Baby Orangutan Was Chained Between Two Buildings — And Left There For A Year
"He wanted the orangutan to be chained in his premises as an entertainment for his family."
This little orangutan waited nearly a year for somebody to come and save him.
Mingky was just a baby when he was captured on some farmland near the Indonesian forest where he lived. As in most cases where young orangutans are captured, his mother was likely killed before he was taken from the wild.
It's unclear what happened to Mingky next, or where he was kept. But in February, the man who captured him allegedly decided to turn him over to a friend. That friend decided the best place for the little orangutan was strung up between two houses.
"He said he wanted the orangutan to be chained in his premises as an entertainment for his family," Panut Hadisiswoyo, founding director of the Orangutan Information Centre (OIC), told The Dodo.
Mingky was chained that way for nearly a year, tethered by his neck to a bolt in the wall. He had no shelter - only the crumbling concrete beneath his feet and the 2-foot crevice between the buildings where, instead of being with his mother, he'd curl up and hug himself to sleep.
His owner would stop by every day to feed the young orangutan fruit and, if he was lucky, a bit of rice.
And that's how Panut lived for much of his young life. Every day, people would walk by the little gap where Mingky lived. But no one every came to save him.
Until a few weeks ago, when everything finally changed.
"Our team found the male orangutan, estimated 3 years old, being chained in a wall between two houses ... through our intel, who discovered the orangutan illegally held in a house in a rural area near Blang Pidie city, Aceh Barat Daya," Hadisiswoyo said.
OIC quickly reached out to local wildlife authorities for help, knowing that Mingky's owner was breaking the law by keeping him. Together with wildlife and police officials, OIC arrived on the scene to finally rescue the baby ape - whom the villager fortunately agreed to turn over.
"The owner allowed the rescue team to take the orangutan," Hadisiswoyo said.
The man also told officials his story of how his friend had been the one to capture Mingky before he received him. While the stories of illegal pet owners are always questionable, officials decided to take his account at face value. "There is no prosecution for the owner as the police believed that the owner received the orangutan from his friend and thus he was willing to surrender the orangutan," Hadisiswoyo said.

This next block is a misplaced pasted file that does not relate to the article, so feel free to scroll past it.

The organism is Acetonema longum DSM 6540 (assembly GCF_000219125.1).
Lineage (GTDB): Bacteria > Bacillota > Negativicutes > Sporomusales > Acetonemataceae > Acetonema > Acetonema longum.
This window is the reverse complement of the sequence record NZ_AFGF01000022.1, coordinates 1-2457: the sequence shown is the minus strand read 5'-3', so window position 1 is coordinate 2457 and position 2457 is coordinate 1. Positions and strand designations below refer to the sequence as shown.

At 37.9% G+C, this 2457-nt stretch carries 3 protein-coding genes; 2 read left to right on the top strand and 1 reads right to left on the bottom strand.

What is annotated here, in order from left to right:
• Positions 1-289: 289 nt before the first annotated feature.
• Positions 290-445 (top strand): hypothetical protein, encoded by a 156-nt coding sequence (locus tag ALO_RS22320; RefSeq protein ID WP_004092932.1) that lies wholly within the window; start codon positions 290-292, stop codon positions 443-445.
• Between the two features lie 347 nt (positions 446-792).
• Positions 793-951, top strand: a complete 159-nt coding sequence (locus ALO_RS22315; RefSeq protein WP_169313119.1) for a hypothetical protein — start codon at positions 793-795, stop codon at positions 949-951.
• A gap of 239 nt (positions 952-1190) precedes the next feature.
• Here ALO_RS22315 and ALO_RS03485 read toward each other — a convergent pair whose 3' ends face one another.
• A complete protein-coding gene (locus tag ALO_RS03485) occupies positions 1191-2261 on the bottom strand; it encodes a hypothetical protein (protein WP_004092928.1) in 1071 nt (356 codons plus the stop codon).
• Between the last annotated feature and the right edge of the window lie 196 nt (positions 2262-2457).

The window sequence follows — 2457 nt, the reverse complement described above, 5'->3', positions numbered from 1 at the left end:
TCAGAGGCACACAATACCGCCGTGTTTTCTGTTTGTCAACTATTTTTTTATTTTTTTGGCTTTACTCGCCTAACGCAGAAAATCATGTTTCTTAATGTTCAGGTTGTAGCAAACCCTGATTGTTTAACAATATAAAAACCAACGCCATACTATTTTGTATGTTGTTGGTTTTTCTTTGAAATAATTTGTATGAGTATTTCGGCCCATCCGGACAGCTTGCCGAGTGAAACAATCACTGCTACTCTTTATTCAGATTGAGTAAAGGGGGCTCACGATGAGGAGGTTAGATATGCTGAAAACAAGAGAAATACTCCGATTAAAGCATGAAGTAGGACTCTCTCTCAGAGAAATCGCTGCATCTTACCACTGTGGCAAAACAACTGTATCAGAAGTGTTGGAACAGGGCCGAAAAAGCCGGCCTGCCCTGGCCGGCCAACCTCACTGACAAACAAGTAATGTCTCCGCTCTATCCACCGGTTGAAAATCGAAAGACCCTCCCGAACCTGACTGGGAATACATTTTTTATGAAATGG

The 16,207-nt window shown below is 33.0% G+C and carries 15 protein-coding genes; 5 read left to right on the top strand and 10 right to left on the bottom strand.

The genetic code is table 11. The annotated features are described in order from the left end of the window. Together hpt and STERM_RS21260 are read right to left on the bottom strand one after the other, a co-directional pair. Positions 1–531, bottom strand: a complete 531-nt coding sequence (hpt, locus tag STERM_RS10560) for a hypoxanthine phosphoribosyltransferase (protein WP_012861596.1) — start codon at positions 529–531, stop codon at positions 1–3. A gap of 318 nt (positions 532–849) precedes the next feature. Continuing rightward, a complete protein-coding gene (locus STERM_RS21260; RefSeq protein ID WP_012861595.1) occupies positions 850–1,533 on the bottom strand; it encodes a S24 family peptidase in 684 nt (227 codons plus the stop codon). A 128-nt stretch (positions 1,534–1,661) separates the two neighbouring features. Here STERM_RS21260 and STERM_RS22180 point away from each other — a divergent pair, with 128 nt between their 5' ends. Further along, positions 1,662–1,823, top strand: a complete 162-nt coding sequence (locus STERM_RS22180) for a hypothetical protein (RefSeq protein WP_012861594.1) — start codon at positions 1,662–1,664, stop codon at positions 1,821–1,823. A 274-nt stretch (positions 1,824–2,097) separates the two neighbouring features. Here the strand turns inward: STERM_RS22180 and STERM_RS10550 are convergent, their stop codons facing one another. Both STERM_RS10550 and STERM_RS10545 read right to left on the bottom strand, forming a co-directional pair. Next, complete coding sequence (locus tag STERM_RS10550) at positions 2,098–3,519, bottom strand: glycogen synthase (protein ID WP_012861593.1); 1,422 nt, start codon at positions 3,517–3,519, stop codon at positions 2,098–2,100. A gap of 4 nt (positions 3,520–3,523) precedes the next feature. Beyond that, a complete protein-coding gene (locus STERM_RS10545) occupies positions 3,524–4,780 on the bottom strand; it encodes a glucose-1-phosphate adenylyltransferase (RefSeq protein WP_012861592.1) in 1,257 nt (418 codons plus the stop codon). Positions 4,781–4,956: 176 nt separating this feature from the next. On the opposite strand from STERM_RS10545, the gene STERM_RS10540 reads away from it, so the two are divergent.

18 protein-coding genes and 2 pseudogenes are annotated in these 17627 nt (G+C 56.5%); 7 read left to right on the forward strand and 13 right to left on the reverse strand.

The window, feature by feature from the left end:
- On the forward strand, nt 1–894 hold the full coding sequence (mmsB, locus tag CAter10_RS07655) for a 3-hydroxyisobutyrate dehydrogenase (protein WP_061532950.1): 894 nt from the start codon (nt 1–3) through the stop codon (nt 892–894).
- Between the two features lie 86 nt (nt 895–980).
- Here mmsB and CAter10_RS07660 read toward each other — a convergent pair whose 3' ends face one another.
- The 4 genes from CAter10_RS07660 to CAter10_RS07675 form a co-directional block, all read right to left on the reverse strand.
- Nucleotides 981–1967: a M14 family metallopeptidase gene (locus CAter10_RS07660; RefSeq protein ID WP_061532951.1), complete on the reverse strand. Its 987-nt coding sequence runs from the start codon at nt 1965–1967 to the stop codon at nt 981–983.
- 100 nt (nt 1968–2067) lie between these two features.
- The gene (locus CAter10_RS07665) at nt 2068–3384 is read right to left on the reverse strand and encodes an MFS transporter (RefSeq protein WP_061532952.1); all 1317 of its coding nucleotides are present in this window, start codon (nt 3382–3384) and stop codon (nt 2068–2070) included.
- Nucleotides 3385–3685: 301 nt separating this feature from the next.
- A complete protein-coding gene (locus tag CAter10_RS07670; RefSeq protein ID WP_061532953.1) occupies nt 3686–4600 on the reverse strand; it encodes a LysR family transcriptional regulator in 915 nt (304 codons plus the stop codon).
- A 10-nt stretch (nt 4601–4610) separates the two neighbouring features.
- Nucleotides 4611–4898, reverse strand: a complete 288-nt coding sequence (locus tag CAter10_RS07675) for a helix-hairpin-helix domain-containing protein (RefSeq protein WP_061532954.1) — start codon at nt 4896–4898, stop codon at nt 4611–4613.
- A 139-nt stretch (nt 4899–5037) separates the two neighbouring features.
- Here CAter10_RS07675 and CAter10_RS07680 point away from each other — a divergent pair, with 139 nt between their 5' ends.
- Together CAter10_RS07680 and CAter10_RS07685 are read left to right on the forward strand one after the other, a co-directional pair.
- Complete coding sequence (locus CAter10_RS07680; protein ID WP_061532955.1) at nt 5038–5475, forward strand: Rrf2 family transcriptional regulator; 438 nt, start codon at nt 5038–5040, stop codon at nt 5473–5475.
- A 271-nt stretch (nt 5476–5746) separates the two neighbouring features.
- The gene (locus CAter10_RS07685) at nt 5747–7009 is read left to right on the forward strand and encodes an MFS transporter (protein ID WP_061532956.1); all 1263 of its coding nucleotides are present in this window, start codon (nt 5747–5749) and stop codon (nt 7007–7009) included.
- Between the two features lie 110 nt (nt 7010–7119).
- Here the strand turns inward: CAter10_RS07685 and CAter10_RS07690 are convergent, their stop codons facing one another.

But despite the lack of prosecution, rescuers were determined to do everything they could for the young orangutan. Naturally, he was terrified of his visitors after all he had been through - Hadisiswoyo said he was "still aggressive" and had wild behavior. So they tranquilized him before, at long last, removing the chain from around his neck.
While the heartbreaking nature of Mingky's rescue is difficult to believe, he's sadly far from the only victim of the illegal pet trade - and even the details of his story are far from unique. Just this spring, rescuers with Wildlife Friends Foundation Thailand (WFFT) discovered a monkey who had been locked up between two buildings in a Bangkok slum for an incredible 25 years.
"I have seen a lot of animal suffering in the last 17 years, but I would say that the condition the monkey was kept in was probably in the 'top 10' of most horrible cases," Edwin Wiek, founder of WFFT, said at the time.
While any animal can suffer from this treatment, orangutans are at particular risk as they are already careening towards extinction due to palm oil plantations, which destroy their habitat, and the pet trade. As of this July, both species of orangutan are now listed as critically endangered.
But for Mingky, at least, his mistreatment is in the past - and his rescuers are just grateful they found him in time. "The orangutan would have been suffering forever but luckily our team discovered him," OIC wrote.
Though he'll never regain the mother he lost, the young orangutan is currently in the care of the Sumatran Orangutan Conservation Programme (SOCP), where he's being held in quarantine before beginning his rehabilitation program. If all goes well, he'll be raised at SOCP and be able to return to life in the wild when he's older.
"He is now in safe hands," OIC wrote. "Our ... team is a lifeline for many orangutans in Sumatra. It is extremely important that our team is able to continue to be in the field monitoring conflict situations and/or isolated forest patches containing orangutans, so that these smaller but still vital populations are not lost."
If you'd like to help in the important work of saving wild orangutans like Mingky from human conflict, you can make a donation to OIC here.